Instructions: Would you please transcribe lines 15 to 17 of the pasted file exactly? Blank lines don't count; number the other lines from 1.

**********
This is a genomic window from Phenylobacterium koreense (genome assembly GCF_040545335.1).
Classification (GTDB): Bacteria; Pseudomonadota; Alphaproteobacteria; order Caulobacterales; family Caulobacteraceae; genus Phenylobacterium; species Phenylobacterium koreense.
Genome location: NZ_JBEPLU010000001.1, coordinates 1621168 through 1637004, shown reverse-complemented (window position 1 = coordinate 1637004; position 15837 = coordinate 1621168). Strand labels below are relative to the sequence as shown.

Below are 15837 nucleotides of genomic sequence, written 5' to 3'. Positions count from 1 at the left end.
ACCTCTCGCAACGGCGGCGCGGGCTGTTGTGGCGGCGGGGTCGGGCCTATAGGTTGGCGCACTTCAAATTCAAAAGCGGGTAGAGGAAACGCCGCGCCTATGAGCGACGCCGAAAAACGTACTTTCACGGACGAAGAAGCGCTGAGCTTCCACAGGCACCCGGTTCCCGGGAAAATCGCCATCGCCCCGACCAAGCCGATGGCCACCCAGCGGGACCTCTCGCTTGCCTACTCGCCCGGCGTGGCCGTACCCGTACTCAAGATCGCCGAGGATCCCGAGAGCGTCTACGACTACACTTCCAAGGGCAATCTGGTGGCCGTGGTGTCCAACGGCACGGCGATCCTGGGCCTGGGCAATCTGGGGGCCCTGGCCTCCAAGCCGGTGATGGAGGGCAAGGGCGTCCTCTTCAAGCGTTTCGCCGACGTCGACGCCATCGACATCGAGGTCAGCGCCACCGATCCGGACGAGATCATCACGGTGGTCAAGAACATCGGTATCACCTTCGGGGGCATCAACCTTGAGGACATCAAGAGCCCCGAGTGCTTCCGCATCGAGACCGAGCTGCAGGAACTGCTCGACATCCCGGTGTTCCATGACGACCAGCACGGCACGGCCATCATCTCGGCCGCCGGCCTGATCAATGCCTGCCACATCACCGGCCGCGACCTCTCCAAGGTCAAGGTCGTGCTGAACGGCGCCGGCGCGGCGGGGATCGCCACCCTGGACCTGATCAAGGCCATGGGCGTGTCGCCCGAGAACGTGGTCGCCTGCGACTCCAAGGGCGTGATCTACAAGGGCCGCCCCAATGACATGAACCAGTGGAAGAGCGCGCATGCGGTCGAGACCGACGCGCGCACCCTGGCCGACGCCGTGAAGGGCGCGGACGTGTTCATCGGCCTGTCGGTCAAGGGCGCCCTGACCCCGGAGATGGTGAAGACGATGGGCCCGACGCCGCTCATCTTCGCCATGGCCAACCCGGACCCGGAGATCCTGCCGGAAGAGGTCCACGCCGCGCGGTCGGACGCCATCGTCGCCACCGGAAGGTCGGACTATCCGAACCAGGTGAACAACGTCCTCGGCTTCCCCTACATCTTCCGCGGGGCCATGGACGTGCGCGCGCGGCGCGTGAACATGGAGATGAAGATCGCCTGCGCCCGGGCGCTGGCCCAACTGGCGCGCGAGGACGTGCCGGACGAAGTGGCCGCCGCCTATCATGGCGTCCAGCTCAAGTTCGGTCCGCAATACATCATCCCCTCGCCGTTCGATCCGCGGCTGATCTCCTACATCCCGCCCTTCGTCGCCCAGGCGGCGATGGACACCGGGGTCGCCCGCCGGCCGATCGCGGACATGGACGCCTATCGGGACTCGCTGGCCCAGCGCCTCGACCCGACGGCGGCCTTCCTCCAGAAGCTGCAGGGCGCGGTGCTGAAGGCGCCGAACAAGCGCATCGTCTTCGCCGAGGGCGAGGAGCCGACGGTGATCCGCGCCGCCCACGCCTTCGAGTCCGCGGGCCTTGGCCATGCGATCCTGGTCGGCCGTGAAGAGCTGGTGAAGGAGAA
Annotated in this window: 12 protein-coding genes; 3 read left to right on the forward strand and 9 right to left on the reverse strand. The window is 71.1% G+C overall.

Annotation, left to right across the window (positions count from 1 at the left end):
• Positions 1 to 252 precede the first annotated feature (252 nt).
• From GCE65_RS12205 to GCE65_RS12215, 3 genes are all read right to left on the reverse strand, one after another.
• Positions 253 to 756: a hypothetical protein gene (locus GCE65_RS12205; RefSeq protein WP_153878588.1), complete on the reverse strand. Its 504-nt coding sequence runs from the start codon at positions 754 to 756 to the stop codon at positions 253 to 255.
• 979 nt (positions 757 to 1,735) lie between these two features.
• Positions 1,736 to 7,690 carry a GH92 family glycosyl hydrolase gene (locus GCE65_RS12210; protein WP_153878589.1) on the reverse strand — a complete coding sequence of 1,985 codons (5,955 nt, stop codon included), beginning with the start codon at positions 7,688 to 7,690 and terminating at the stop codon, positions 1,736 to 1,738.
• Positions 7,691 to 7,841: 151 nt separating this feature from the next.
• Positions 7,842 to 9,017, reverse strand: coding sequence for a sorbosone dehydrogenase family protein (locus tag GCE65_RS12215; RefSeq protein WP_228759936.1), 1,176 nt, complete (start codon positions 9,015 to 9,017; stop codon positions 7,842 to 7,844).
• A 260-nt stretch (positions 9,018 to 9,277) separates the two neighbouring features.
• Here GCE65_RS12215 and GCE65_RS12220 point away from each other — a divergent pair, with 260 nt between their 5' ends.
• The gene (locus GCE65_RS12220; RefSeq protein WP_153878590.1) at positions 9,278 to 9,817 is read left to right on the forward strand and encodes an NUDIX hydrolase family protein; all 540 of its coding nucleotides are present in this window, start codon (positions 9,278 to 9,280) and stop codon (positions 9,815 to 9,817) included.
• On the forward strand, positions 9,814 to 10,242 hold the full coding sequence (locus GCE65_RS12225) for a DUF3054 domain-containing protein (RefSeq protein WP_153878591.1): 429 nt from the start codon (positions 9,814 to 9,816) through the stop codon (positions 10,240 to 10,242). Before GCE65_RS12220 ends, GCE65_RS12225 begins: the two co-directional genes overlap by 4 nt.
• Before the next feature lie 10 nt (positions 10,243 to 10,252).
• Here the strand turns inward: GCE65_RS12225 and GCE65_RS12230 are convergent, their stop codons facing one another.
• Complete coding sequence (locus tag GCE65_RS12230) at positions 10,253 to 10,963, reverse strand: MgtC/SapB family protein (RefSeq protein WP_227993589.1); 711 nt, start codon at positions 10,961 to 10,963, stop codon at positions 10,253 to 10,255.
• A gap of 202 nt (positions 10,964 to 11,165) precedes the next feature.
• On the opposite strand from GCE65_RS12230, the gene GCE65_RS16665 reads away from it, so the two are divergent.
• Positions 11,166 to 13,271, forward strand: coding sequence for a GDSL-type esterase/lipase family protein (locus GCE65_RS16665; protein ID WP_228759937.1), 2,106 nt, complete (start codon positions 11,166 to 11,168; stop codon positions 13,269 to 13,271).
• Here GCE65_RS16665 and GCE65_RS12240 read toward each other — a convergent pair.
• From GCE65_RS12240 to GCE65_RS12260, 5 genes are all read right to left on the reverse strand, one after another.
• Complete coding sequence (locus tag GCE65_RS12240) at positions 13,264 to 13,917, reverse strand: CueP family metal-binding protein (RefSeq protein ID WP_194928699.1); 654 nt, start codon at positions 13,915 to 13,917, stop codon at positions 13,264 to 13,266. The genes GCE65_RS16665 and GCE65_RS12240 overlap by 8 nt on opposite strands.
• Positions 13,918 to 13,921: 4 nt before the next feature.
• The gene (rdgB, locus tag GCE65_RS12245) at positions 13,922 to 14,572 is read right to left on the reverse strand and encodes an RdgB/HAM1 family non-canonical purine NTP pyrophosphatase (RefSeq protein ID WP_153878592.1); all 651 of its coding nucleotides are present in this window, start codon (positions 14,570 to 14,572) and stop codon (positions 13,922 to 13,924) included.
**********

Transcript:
• A 260-nt stretch (positions 9,018 to 9,277) separates the two neighbouring features.
• Here GCE65_RS12215 and GCE65_RS12220 point away from each other — a divergent pair, with 260 nt between their 5' ends.
• The gene (locus GCE65_RS12220; RefSeq protein WP_153878590.1) at positions 9,278 to 9,817 is read left to right on the forward strand and encodes an NUDIX hydrolase family protein; all 540 of its coding nucleotides are present in this window, start codon (positions 9,278 to 9,280) and stop codon (positions 9,815 to 9,817) included.